Heavy metals are of high ecological significance since they are not removed from water as a result of self-purification, but accumulate in reservoirs and enter the food chain . The elevation of metal levels in a reservoir is shown mainly by an increase of their concentrations in the bottom sediment. Accordingly, sediments represent one of the ultimate sinks for heavy metals discharged into the environment [19,20].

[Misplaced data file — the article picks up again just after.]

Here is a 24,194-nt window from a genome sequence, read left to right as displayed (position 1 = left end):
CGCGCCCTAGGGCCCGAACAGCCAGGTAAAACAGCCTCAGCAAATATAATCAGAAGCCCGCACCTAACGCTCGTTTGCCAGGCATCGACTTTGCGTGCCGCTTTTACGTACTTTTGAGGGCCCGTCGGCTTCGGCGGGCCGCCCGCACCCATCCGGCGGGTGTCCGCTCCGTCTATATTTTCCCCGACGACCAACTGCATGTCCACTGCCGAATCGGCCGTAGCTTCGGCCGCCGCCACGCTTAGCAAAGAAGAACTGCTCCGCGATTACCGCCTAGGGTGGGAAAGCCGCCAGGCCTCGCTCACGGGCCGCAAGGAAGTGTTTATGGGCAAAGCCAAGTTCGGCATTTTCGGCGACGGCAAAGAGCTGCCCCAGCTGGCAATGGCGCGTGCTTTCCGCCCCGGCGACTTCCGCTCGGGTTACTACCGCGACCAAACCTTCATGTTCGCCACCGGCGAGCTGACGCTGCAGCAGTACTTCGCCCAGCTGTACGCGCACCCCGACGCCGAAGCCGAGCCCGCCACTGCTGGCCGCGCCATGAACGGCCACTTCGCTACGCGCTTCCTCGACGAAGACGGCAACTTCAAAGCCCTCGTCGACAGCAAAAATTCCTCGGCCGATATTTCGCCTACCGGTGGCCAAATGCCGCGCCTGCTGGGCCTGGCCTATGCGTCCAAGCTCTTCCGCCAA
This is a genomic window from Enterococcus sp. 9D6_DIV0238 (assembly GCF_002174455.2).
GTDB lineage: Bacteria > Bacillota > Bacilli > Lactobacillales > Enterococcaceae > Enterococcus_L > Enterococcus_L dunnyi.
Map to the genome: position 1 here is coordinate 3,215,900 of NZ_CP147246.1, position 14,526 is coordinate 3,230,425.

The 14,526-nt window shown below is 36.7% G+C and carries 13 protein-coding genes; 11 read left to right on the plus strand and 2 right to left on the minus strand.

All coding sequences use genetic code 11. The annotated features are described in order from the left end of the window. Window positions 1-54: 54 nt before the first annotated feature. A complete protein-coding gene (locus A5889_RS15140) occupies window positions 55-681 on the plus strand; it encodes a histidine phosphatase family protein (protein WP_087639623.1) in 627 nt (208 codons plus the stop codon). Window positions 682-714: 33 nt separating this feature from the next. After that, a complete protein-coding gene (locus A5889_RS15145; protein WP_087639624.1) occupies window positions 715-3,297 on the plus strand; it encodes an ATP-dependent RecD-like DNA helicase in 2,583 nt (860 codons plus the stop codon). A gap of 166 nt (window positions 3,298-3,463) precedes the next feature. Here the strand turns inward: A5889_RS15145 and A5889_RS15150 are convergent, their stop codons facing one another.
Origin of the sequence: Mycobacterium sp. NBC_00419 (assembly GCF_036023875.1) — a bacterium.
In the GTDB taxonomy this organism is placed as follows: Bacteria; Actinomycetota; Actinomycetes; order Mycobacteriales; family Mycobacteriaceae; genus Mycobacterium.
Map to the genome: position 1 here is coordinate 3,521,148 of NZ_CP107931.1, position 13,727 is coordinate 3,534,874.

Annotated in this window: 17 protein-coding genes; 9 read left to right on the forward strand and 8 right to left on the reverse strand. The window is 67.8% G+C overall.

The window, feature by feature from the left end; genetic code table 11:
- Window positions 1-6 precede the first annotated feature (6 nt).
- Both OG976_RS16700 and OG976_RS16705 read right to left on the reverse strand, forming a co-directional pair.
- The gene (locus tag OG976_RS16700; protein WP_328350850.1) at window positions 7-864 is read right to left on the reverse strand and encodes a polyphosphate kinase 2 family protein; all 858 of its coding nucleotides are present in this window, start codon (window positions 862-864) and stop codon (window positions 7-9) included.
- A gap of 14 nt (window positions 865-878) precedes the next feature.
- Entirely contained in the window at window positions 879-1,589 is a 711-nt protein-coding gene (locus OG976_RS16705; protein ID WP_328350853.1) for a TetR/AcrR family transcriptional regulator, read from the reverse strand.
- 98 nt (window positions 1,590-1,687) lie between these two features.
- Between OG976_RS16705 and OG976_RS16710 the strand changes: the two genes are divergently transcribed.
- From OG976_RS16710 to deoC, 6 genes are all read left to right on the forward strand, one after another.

Heavy metals enter the aquatic ecosystem from both natural and anthropogenic sources. Entry may be as a result of direct discharges into both fresh and marine ecosystems or through indirect routes such as dry and wet deposition and land run-off . Important natural sources are volcanic activity, continental weathering and forest fires. The contribution from volcanoes may occur as large but sporadic emissions due to explosive volcanic activity or as other low continuous emissions, including geothermal activity and magma degassing . The anthropogenic sources include; mining effluents, industrial effluents, domestic effluents and urban storm-water run-off, atmospheric sources e.g. burning of fossil fuels and petroleum industry activities (Table 1).